SWEETHEART DEAL WON'T SOLVE POWER CRISIS TO BLOT OUT BLACKOUTS, STATE NEEDS REGULATED, OPEN ENERGY MARKET.
CALIFORNIA's energy crisis is not over. This summer, electricity use set statewide records, and with inadequate supplies, we are at risk of recurrent blackouts. Yet partisan, special-interest legislation is not the answer to California's energy challenges.
This session, the Legislature considered two different approaches to California's energy future. A bipartisan proposal I authored with Assemblyman Joe Canciamilla, D-Martinez, would spur new competitive investments in power plants, while ensuring customer choice and the most reliable power at the lowest price. It is consistent with Gov. Arnold Schwarzenegger's plan for a carefully regulated, fair and open energy market.
The competing measure, authored by Assembly Speaker Fabian Nuez, D-Los Angeles, would be a huge leap backward for California. The measure, AB 2006, passed through the Legislature, due largely to the speaker's influence and an aggressive Southern California Edison lobbying campaign. AB 2006 gives utility monopolies a sweetheart deal and creates a market structure with few public checks and balances.
Even worse, the bill allows utilities to pass virtually unlimited cost overruns onto consumers. The last three power plants built in California by the utilities produced billions in cost overruns. By not requiring competitive bidding for new electricity supplies, this measure essentially hands the investor-owned utilities a blank check to spend their ratepayers' money.
AB 2006 is Sacramento business as usual, and that's why Schwarzenegger should veto it. Nuez ignored repeated attempts to craft a consensus proposal, favoring instead special-interest deals, last-minute changes and hastily arranged committee hearings that deny a fair chance for public participation.
California's improving economy consumes more electricity in a month than many countries do in a year - growing about 6 percent during the last 12 months. Just four years ago, our energy crisis painfully demonstrated how shortages create blackouts and high prices. And yet again, California's energy experts are warning that the state risks another supply crisis within the next two years.
So why has more not been done to resolve this looming crisis? Why aren't new power plants being built around the clock to avert this risk? With an issue as complicated as energy policy, the answer to this question is surprisingly simple: No one knows the rules.
Since it takes hundreds of millions of dollars to build a power plant, investors are waiting until the state has a stable and responsible energy policy that establishes a clear market framework.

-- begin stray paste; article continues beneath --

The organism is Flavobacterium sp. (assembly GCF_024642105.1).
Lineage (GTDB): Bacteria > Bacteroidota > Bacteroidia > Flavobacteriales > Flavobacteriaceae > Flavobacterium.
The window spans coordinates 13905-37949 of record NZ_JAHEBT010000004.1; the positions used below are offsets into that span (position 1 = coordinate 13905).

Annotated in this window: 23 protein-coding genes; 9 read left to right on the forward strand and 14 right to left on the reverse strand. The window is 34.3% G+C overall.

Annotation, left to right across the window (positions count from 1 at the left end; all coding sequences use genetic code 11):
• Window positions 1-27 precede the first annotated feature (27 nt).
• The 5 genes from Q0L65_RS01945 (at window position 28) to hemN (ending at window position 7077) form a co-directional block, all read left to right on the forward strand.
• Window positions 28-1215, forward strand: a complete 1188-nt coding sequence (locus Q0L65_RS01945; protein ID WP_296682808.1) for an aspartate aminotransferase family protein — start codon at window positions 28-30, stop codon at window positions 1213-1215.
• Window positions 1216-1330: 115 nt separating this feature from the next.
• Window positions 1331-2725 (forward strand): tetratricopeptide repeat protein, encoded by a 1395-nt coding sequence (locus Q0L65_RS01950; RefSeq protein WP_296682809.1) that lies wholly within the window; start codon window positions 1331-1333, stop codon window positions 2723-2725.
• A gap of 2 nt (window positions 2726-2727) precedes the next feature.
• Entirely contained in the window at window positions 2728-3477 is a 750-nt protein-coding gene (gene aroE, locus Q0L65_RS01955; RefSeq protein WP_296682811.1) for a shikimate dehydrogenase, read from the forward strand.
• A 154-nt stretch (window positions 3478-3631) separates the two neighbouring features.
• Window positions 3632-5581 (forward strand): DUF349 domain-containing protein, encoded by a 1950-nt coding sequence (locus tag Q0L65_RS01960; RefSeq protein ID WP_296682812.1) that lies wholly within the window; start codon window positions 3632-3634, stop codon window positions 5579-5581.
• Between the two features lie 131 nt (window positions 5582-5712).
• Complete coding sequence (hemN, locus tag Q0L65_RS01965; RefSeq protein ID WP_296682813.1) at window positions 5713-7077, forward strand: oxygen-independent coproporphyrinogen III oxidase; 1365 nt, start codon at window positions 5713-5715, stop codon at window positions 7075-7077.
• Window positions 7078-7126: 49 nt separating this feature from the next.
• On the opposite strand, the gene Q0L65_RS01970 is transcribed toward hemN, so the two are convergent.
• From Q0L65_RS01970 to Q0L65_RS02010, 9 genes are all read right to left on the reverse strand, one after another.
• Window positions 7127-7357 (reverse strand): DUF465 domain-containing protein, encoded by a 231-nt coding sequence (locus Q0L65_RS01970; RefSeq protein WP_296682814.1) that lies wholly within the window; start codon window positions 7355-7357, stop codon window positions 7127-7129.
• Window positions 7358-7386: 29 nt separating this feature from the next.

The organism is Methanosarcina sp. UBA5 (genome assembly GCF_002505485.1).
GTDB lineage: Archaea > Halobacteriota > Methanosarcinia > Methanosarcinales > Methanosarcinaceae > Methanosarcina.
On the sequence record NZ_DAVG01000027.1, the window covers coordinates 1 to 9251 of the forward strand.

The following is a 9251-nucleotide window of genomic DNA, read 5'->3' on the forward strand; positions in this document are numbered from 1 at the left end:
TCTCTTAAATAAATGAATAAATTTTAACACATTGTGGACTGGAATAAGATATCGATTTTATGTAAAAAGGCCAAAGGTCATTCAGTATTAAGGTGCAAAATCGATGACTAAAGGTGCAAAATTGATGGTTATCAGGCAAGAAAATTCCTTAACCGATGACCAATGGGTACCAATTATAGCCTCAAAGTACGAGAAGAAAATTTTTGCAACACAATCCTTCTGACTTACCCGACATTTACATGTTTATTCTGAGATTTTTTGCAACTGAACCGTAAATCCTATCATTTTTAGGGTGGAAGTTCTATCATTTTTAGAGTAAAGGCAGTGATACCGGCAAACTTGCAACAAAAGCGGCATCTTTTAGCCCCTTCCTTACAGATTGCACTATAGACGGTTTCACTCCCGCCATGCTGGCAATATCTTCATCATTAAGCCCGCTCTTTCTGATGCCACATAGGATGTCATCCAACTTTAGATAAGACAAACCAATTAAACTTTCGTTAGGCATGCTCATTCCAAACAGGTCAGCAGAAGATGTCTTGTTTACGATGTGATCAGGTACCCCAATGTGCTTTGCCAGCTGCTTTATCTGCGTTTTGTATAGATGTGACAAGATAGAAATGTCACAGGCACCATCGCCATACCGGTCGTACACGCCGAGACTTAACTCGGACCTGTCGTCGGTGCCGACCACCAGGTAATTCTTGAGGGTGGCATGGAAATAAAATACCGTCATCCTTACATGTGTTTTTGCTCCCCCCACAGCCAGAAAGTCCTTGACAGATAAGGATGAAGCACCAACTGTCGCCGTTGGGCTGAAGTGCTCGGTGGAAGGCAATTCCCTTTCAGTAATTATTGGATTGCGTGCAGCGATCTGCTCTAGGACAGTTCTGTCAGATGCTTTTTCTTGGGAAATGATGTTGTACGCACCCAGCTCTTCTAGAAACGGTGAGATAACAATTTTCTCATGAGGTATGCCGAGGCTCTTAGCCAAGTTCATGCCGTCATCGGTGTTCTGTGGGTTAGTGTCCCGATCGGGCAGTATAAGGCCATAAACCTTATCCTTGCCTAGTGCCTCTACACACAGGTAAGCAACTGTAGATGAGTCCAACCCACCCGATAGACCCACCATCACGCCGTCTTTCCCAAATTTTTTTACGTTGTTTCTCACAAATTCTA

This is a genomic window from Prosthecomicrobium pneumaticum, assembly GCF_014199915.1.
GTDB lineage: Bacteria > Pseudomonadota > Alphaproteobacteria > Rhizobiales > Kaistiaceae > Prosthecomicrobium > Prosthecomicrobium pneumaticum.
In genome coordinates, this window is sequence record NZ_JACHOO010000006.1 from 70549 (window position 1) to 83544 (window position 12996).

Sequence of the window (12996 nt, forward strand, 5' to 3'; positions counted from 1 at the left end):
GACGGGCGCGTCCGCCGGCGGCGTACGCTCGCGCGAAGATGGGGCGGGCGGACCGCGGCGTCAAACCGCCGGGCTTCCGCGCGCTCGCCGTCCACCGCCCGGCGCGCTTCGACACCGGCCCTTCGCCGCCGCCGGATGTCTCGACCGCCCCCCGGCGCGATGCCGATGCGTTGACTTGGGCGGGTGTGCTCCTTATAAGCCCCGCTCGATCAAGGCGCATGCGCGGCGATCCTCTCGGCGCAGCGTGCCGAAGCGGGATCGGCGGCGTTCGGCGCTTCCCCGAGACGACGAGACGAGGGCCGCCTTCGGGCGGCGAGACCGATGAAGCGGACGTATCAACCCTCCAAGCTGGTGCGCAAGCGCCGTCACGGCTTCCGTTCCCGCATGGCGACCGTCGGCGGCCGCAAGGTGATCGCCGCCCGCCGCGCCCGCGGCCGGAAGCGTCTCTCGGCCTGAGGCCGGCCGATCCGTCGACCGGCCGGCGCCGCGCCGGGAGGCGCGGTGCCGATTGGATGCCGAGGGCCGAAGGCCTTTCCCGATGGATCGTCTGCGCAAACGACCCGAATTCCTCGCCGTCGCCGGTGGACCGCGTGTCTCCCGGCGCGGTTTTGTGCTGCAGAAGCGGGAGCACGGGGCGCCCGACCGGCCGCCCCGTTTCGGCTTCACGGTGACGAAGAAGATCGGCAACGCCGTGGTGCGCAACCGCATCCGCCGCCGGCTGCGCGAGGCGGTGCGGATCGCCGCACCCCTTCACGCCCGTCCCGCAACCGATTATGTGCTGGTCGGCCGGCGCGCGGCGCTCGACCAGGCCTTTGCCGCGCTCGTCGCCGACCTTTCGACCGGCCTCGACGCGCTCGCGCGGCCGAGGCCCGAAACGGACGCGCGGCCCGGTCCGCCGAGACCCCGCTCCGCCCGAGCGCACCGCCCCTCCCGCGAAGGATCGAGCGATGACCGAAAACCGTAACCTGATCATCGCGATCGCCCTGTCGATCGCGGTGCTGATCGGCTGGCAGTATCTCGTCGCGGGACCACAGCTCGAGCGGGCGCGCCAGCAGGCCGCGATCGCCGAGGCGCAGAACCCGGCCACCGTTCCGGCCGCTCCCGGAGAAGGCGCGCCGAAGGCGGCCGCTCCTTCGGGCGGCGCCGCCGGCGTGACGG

Most experts agree California needs to build more power plants, and soon. But a market structure that favors monopoly utilities over competitive bidding and customer choice ignores the least expensive way of meeting our multibillion-dollar energy needs.
The best solution for ratepayers, employers and California's economy is a fair market where competition drives down electricity costs. This system would not exclude California's utilities from owning power plants; it would simply require them to compete with independent generators on a level playing field and keep construction and operating costs in check.
A competitive process will ensure the public gets the most reliable power, at the very best price, while shifting the financial risks of cost overruns away from ratepayers and onto private investors. Utilities should not be allowed to make risk-free, high-yield investments, at the public's expense.
A fair and open energy market will also provide a system of checks and balances to ensure ratepayers are getting the most reliable energy at the best possible price. The bidding will be in the open, and the public will know they got the best deal.
It is time for California's leaders to get serious about energy policy. But AB 2006 is not the answer. California needs a consistent energy strategy, built around a fair, open, and transparent market and customer choice. It's the same sensible practices most businesses use to minimize their costs.
Responsible legislators and the Schwarzenegger administration are trying to improve California's business climate and protect utility ratepayers. With a veto of AB 2006, policy-makers can finally advance an energy policy based upon regulated competition instead of monopolies - one that will reduce costs, improve our business climate, create jobs and keep California moving.
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|Publication:||Daily News (Los Angeles, CA)|
|Date:||Sep 20, 2004|
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